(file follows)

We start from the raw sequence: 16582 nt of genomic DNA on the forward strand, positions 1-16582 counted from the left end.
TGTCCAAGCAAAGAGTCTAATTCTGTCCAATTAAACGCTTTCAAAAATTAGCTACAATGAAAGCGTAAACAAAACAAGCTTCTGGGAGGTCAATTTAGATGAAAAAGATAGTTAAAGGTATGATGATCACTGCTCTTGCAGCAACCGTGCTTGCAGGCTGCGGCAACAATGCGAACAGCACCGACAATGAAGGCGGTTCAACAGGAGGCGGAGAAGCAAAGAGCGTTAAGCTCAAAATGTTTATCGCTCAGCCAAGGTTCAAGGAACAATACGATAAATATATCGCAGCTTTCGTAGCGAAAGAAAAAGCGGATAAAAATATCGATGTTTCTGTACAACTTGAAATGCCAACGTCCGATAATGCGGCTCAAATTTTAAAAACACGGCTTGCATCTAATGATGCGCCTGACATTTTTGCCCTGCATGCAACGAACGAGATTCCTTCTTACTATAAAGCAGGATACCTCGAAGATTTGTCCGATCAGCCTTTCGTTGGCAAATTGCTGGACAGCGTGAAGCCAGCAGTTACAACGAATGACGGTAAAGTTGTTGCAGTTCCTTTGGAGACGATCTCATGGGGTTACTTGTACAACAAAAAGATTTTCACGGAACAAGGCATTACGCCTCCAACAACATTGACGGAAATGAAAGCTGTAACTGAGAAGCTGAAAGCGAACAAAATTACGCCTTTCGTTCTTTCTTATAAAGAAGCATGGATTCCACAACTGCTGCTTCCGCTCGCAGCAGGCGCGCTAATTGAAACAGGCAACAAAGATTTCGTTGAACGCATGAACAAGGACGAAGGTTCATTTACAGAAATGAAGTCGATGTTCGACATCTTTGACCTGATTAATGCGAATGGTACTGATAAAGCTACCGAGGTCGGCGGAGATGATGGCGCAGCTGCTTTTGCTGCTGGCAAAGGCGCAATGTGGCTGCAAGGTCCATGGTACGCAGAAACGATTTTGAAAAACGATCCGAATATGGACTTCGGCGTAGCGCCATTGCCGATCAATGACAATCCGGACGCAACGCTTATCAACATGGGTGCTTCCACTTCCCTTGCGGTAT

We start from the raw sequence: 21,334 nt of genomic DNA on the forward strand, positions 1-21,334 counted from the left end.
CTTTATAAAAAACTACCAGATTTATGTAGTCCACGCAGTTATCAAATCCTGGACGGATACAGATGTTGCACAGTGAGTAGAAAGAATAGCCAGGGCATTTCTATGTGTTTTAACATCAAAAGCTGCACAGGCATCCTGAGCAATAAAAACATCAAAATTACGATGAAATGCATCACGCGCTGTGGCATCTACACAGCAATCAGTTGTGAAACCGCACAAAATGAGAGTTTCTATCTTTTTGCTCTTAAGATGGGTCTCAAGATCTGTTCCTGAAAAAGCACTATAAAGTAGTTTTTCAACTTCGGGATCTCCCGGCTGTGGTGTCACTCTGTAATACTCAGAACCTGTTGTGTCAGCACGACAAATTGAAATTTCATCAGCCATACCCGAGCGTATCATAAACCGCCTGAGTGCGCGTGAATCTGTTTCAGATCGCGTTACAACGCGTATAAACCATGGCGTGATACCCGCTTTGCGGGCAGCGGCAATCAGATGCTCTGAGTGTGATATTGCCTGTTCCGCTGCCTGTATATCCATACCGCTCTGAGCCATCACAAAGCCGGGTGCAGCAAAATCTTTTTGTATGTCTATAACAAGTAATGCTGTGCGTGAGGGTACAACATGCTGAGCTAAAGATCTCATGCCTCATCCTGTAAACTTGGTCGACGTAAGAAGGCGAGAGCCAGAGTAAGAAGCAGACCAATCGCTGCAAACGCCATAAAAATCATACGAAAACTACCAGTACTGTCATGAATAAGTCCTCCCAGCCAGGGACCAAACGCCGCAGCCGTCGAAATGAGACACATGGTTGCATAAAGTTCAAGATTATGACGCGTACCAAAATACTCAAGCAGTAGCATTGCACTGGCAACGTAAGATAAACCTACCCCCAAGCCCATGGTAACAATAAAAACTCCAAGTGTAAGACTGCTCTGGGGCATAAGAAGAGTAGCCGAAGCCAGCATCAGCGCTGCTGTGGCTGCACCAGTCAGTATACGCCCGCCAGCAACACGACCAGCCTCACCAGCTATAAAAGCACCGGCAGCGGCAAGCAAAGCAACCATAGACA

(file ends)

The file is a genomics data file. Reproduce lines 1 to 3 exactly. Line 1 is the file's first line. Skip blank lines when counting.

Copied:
We start from the raw sequence: 16582 nt of genomic DNA on the forward strand, positions 1-16582 counted from the left end.
TGTCCAAGCAAAGAGTCTAATTCTGTCCAATTAAACGCTTTCAAAAATTAGCTACAATGAAAGCGTAAACAAAACAAGCTTCTGGGAGGTCAATTTAGATGAAAAAGATAGTTAAAGGTATGATGATCACTGCTCTTGCAGCAACCGTGCTTGCAGGCTGCGGCAACAATGCGAACAGCACCGACAATGAAGGCGGTTCAACAGGAGGCGGAGAAGCAAAGAGCGTTAAGCTCAAAATGTTTATCGCTCAGCCAAGGTTCAAGGAACAATACGATAAATATATCGCAGCTTTCGTAGCGAAAGAAAAAGCGGATAAAAATATCGATGTTTCTGTACAACTTGAAATGCCAACGTCCGATAATGCGGCTCAAATTTTAAAAACACGGCTTGCATCTAATGATGCGCCTGACATTTTTGCCCTGCATGCAACGAACGAGATTCCTTCTTACTATAAAGCAGGATACCTCGAAGATTTGTCCGATCAGCCTTTCGTTGGCAAATTGCTGGACAGCGTGAAGCCAGCAGTTACAACGAATGACGGTAAAGTTGTTGCAGTTCCTTTGGAGACGATCTCATGGGGTTACTTGTACAACAAAAAGATTTTCACGGAACAAGGCATTACGCCTCCAACAACATTGACGGAAATGAAAGCTGTAACTGAGAAGCTGAAAGCGAACAAAATTACGCCTTTCGTTCTTTCTTATAAAGAAGCATGGATTCCACAACTGCTGCTTCCGCTCGCAGCAGGCGCGCTAATTGAAACAGGCAACAAAGATTTCGTTGAACGCATGAACAAGGACGAAGGTTCATTTACAGAAATGAAGTCGATGTTCGACATCTTTGACCTGATTAATGCGAATGGTACTGATAAAGCTACCGAGGTCGGCGGAGATGATGGCGCAGCTGCTTTTGCTGCTGGCAAAGGCGCAATGTGGCTGCAAGGTCCATGGTACGCAGAAACGATTTTGAAAAACGATCCGAATATGGACTTCGGCGTAGCGCCATTGCCGATCAATGACAATCCGGACGCAACGCTTATCAACATGGGTGCTTCCACTTCCCTTGCGGTAT

We start from the raw sequence: 21,334 nt of genomic DNA on the forward strand, positions 1-21,334 counted from the left end.